Heinrich Nissen

Heinrich Nissen ( born April 3, 1839 in Haderslev, † February 29, 1912 in Bonn ) was a German historian.

Heinrich Nissen studied in Kiel and Berlin, and has been heavily influenced by August Boeckh and Theodor Mommsen. After completing his doctorate, he traveled to Italy 1863-1866. The research of this period culminated in Nissen's major work, the two-volume Italic Regional Studies ( 1883-1902 ). Subsequently, Nissen 1867 Habilitation in Bonn. Among his earliest pupils Ulrich was one of Wilamowitz- Moellendorff, who later wrote about Nissen in recognition: " Finally, the historian Nissen, rhetorically eloquent, witty, self-conscious, others on the distance that separated the students from him more cautious than that. The only historic College which I heard was his history of the Western Greeks; it captivated when listening, I have well nachgeschrieben. "

1869 went Nissen as an adjunct professor at the University of Marburg, where he was appointed in 1870 to full professor. In 1877 he went as Professor of Ancient History in Göttingen; However, he moved the following year to Strasbourg. In 1884 he was appointed as the successor to Arnold Schaefer at the University of Bonn. There he taught differently than its predecessor solely Ancient History. The first representative of his field research he had conducted in Bonn for epigraphy - basis were his studies during his years in Italy - and was dedicated to the archeology of the Roman Provinces. He was one of the founders of the Reichs- Limes- Commission. Since 1890, Nissen represented the University of Bonn in the Prussian mansion.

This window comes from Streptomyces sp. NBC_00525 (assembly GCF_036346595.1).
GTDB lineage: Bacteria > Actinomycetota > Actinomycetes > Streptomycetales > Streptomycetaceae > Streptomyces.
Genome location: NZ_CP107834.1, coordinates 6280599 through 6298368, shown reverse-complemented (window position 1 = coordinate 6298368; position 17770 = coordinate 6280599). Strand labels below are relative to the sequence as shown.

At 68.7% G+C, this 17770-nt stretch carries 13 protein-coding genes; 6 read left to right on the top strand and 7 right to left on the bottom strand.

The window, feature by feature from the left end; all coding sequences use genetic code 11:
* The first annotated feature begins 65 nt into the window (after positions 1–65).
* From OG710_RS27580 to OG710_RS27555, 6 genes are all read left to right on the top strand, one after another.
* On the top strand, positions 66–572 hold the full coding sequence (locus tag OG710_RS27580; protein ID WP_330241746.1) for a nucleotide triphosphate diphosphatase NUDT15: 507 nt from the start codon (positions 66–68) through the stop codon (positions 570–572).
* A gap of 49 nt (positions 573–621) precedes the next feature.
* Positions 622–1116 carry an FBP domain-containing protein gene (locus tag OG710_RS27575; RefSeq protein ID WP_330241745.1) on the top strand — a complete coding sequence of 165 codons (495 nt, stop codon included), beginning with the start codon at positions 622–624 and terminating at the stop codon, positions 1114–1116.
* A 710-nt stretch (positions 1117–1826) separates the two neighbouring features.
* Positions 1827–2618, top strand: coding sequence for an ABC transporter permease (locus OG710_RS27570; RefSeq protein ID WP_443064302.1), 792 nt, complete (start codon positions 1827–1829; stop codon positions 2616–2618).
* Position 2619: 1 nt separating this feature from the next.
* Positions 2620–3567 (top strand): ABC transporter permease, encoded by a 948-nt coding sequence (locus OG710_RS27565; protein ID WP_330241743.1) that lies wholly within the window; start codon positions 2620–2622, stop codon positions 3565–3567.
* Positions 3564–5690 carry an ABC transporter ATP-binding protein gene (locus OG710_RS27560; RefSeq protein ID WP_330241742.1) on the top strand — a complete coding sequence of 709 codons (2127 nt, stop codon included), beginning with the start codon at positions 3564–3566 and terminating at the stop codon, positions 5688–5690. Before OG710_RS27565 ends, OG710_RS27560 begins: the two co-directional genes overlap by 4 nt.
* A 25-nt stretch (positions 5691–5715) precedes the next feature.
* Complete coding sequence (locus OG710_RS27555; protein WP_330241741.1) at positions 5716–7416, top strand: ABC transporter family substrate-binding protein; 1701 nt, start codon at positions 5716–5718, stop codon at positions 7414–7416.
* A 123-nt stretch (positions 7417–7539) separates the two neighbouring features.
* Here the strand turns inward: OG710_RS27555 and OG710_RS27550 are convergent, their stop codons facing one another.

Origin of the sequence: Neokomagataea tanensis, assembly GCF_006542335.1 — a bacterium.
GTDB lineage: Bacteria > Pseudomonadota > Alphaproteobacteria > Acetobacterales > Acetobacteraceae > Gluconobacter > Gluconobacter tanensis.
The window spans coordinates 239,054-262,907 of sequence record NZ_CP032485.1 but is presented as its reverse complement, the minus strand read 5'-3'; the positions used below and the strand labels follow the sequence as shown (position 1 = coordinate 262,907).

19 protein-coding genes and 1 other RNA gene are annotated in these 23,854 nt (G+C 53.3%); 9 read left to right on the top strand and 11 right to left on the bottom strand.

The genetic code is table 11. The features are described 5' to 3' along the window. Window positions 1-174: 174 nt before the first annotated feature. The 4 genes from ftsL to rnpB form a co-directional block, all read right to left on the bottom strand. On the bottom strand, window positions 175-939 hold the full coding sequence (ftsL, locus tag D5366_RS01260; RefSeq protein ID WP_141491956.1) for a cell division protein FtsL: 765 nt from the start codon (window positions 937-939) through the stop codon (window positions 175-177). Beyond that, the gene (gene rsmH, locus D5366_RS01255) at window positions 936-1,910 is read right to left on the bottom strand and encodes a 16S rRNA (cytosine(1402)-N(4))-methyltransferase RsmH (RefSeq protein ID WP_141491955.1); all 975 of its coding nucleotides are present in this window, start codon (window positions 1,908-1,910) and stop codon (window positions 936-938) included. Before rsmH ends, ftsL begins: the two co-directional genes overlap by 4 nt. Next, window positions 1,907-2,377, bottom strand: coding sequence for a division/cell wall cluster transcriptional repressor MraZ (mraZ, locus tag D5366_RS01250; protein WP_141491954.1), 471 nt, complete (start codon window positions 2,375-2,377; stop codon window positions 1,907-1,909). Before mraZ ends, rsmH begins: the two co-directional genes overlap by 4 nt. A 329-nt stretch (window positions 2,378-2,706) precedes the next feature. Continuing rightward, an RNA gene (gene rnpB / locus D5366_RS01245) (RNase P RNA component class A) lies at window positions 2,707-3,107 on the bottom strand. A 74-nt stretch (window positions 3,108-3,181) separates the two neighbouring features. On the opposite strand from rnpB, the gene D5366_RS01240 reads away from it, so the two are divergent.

In the fall of 1911 Nissen became Professor Emeritus, and was succeeded by Ulrich Wilcken. Shortly after Nissen died and was buried in the Poppelsdorfer mountain cemetery in a grave of honor.

Writings (selection )

  • Pompeii, Lüderitz, Berlin 1867
  • Pompeian studies. Leipzig 1877
  • Italic Geography: Vol 1 country and people, Berlin 1883; Vol 2: The City (2 sub- volumes), Berlin 1902